4:52 p.m. — Andrew Van Cleave, 18, lifts a timpani and places it in the back corner of the empty band shell in Veterans Memorial Park. He will spend the next hour preparing the stage for the Winona Municipal Band concert tonight.
“I try to start from the back,” he says. “It gets kind of hard to maneuver the big stuff around.”
Van Cleave is playing trombone tonight. He joined the band three years ago.
“It’s something that goes way beyond anything you find in high school,” he says. “You never know what you’re going to find next.”
5:01 p.m. — Kris Krause wanders into the rows of empty benches with an oboe strapped to her back. Soon, a circle of band members join her. They’ve just come from filling out registration forms at the park municipal building.
“There’s a lot of great musicians on this stage,” says Krause. “Most of the people are here to play because they love to play.”
5:17 p.m. — A car pulls in front of the band shell. Richard Lindner steps out on to the lawn. Lindner has directed the band since 1973. He and Van Cleave unload music stands from the car.
“I don’t have time to talk now,” Lindner says. In 43 minutes he will begin taking the band through practice rounds before the show starts.
Band members will not get sheet music until rehearsal starts.
5:30 p.m. — Tim Gleason leans on the trunk of his car, blowing into his tuba.
Gleason, 39, moved to Winona 16 years ago to become a band director at Winona Senior High School.
“My father played in the municipal band when he was growing up,” Gleason says. “As I got older, I found it was a way for me to express myself.”
In a few minutes Gleason will take his place in the middle of the long arc in the back row.
“Life as a tuba player is never easy,” Gleason says, squinting through his sunglasses. “We spend more time in the sun than most of the people in the back row.”
5:40 p.m. — Holly Martin unfolds a gold and brown afghan and spreads it on a bench in the shade. She is the first audience member to arrive. Her daughter, Mercedes, will play the clarinet in the band.
“Probably tonight we’ll have a beautiful sunset,” Martin says.
5:43 – Mercedes walks over to the bench and greets her mom. She is the third generation of her family to play the clarinet, after her mother and grandmother.
Mercedes leaves for the stage, and Holly heads to the car. She still has to pick up other family members for the show. With their exit, the rows of benches is empty again.
5:45 p.m. — Half of the band is seated in the band shell. A few scatter themselves around it. A cacophony fills the air as tubas, clarinets, flutes and trombones run up and down scales.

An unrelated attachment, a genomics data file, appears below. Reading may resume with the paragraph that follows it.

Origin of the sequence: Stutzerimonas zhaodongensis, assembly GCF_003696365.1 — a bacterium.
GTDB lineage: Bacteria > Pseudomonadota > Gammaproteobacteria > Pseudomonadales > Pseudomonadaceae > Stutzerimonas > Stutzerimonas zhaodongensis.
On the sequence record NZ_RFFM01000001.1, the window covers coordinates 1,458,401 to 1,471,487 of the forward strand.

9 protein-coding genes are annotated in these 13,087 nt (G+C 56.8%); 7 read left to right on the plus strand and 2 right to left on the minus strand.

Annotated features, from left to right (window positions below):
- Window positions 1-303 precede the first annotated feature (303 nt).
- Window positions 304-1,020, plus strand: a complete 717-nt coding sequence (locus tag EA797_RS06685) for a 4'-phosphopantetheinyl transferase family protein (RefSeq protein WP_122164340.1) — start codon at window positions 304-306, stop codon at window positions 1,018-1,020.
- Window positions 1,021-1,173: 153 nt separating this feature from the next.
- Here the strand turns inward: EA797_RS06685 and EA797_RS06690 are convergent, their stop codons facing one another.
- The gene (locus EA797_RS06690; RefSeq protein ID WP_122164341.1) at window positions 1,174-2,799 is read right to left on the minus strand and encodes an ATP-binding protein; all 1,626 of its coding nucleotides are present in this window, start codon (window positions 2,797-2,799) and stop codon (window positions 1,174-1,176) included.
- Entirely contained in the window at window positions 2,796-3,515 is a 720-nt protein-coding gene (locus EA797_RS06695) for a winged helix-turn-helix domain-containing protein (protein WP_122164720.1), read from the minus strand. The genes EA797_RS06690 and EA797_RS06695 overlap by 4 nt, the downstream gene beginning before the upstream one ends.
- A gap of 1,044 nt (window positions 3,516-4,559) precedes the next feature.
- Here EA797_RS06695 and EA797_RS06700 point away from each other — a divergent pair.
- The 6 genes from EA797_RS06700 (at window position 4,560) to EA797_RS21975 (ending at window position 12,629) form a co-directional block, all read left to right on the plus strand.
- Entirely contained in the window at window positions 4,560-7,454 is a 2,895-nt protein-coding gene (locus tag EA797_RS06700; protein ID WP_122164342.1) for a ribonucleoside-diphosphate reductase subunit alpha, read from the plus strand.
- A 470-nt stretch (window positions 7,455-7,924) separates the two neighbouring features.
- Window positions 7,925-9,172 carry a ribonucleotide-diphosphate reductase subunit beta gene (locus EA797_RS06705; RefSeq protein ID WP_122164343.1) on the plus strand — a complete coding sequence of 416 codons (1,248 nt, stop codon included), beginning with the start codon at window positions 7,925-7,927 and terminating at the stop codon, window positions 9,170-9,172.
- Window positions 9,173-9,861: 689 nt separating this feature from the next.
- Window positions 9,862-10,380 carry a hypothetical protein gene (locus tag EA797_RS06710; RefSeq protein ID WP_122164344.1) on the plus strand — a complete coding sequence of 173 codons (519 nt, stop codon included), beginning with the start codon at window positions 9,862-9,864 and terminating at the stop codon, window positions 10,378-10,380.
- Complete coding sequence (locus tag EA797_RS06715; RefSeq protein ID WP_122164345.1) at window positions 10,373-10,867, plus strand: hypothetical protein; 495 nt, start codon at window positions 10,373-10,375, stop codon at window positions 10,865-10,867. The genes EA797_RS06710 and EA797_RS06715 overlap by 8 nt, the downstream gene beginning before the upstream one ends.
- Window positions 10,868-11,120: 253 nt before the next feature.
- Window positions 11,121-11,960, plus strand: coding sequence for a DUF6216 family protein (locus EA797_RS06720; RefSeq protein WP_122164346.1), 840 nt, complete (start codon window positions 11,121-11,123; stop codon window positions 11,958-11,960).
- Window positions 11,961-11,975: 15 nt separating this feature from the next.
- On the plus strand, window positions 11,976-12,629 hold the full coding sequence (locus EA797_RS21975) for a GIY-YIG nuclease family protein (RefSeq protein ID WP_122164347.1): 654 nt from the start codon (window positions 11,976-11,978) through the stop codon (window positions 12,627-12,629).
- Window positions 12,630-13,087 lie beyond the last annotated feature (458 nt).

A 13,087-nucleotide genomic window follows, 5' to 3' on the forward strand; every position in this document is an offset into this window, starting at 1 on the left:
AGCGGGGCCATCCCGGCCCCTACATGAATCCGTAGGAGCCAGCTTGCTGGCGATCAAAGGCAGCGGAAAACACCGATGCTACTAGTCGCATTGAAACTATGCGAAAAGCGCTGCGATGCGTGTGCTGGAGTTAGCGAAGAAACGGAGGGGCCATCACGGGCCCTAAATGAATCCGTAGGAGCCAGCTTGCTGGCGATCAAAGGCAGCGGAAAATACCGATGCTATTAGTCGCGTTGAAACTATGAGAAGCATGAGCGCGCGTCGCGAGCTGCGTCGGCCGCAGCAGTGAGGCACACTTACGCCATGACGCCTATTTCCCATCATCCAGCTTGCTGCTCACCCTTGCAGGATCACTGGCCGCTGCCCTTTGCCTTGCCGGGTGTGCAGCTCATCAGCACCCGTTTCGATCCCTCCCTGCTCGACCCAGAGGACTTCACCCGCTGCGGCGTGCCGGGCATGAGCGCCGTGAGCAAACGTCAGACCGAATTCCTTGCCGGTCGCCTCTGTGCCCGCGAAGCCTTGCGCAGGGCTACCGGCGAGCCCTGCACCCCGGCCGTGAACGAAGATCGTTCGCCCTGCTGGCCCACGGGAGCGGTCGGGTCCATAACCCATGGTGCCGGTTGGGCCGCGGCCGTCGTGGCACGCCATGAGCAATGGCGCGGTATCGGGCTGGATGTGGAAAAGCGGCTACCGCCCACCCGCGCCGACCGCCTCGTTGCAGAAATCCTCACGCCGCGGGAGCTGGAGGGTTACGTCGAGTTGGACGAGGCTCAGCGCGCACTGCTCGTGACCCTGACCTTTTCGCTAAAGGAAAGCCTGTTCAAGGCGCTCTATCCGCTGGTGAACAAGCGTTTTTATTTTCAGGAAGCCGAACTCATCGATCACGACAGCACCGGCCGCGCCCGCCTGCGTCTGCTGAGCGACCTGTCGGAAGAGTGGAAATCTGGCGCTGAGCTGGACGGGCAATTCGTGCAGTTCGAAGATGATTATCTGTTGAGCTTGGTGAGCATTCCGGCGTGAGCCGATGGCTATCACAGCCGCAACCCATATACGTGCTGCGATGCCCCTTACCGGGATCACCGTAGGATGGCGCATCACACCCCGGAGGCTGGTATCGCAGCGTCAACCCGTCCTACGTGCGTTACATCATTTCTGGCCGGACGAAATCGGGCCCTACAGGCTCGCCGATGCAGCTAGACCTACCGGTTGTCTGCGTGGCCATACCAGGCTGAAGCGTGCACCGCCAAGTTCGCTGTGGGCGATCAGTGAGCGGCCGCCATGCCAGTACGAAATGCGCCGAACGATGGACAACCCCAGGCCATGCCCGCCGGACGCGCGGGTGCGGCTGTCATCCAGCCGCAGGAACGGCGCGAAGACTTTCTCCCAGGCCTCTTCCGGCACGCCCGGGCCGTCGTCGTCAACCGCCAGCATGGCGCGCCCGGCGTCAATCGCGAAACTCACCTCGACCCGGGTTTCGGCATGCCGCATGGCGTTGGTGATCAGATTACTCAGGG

5:57 p.m. — Lindner claps his hands, and the ruckus quickly stops. He asks if everyone filled out the registration forms.
Behind Lindner, a row of flags flies, waving in the direction of the lake. The sky is blue. The lake is calm. He starts up the band. Music erupts from the band shell. John and Jane Hartmann of Minneiska are the only people seated.
Things exist that way for a while.
6:58 p.m. — Long shadows and glinting light from the dying sun fall over Phil and Alyssa Klemp as they sit on a bench behind the band shell, reading the newspaper.
Their daughters Cady, 14, Rebekah, 12, and Emily, 9, are off playing.
“They’re just running off some steam before we head up,” Phil says.
The Klemps have been coming to the inaugural concert every year since they moved to Winona in 2000.
Music starts up and quits in the background, as Lindner slowly works out the kinks.
7:18 p.m. — Lindner gives the band a break so members can rest their jaws, lips and hands before the show. French horn player Nancy Flatten thinks rehearsal went well.
She’s been playing in the band for nearly 15 years and not much has changed, she said. Learning new music is tough, she says. The band practices for little more than an hour before the concert.
“It’s pretty hard core,” Flatten says. “We like it.”
7:51 — Musicians head for their instrument cases and rejoin the band on stage. They start into scales and wild cacophony retakes the air.
7:45 — Again, Lindner claps his hands to silence the band. A long, steady note rings out as he goes through each player to make sure they are in tune.
7:59 — Linder pauses, deftly raises his conductors wand, and a lone drum roll splits the air. It is the Star-Spangled Banner. The gathered crowd stands and turns toward the flags — hats removed and hands on breasts. The band’s summer season is officially started. So is Steamboat Days.